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Family law and retirement - can I ever retire?

By Gene C. Colman

There is a fair amount out there on the web about spousal support and retirement. My colleagues discuss the leading cases quite intelligently. I recommend that you read what they have to say. I am going to distil down the current wisdom based on the cases to a few numbered points. But remember, each case is different. Before you plan to retire, it pays to have a consultation with a family law lawyer.

1. The base starting point: It's really important to examine what your final order or separation agreement says about retirement. If it says nothing, then you might be in for some rather unpleasant surprises. If you have not yet finalized your 'first go around' court order or separation agreement, then you would do well to squarely address in that order or agreement just what effect "retirement" will have on the order.

2. Retirement alone: The mere fact of retirement alone is not sufficient to automatically trigger a spousal support reduction.

3. Voluntary vs. forced retirement: Being seen to retire voluntarily (as opposed to being forced out) will most likely not auger well for a spousal support reduction. You can't just retire because you want to (believe it or not!). If it looks as if you are retiring to just get out of paying spousal support, then you will not receive a very warm reception from the court.

4. Health reasons: If you need to retire because of failing health, you should be able to fully and contemporaneously document with a licensed health care professional your mounting health issues: symptoms, diagnosis, prognosis, effect on ability to perform duties of your own occupation, effect on ability to perform duties of another position for which you might be qualified.

5. Re-partnering: If you have re-partnered with a well-off person, that will be worse for you than had you re-partnered with a pauper.

6. Timing: Retirement must be a certainty when you make your application; it cannot be speculative. It is good to give the former spouse as much advance notice as possible. (It is even better to include the minimum notice period in your first court order or separation agreement.) Be considerate of the former spouse's financial circumstances and potential impact on the support recipient. It's not just a matter of being "civil" and "polite"; it is one of the factors that courts will look at.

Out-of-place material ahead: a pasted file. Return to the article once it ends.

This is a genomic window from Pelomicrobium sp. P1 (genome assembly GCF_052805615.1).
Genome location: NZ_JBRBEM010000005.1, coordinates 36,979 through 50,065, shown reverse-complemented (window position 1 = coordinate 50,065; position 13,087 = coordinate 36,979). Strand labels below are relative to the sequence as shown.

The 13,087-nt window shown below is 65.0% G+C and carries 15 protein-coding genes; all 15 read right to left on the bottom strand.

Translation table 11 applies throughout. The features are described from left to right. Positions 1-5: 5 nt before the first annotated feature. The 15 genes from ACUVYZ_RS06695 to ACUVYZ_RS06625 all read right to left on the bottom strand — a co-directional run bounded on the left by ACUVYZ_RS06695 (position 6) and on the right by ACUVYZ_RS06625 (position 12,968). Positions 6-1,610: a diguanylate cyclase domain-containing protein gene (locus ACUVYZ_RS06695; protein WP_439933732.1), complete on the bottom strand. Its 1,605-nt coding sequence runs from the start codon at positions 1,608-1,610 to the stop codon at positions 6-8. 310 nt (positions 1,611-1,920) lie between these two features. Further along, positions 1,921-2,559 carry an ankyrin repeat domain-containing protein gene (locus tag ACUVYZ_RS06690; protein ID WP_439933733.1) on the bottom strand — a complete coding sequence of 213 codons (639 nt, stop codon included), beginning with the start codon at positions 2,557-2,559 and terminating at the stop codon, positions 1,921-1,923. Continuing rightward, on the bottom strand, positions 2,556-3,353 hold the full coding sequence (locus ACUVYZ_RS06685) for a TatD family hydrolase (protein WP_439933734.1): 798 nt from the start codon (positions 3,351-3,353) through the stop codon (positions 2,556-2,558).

7. Double dipping: This famous case has some musings about not re-using for spousal support that part of your pension that was already shared in the property settlement or order. But this and other cases make it very clear that where there is "need" and/or compensatory factors to the original spousal support order that have not yet been sufficiently compensated for, then indeed "double dipping" will be allowed. The famous case does not create an absolute prohibition against accessing the already equalized portion of your pension to provide spousal support later in life.

8. Ability to pay: The court is mandated statutorily to examine all of your circumstances and "means." Therefore, the court can consider all income sources, all capital, and even your new partner's income (although perhaps not always on a dollar for dollar basis). If you have an ongoing ability to pay, notwithstanding your retirement you may be required to continue to pay spousal support at the same level, or sometimes even at a higher level. Sometimes, spousal support is reduced.

9. Reminder - the facts!: Remember that the facts of your own case can have a significant effect on how one prepares your case and ultimately advances your case. What I have related here are only general principles. There may be exceptions. There are certainly nuances. Proper preparation and strategizing can go a long way to secure a decent outcome.

Read More at Gene C. Colman Family Law Centre Blog

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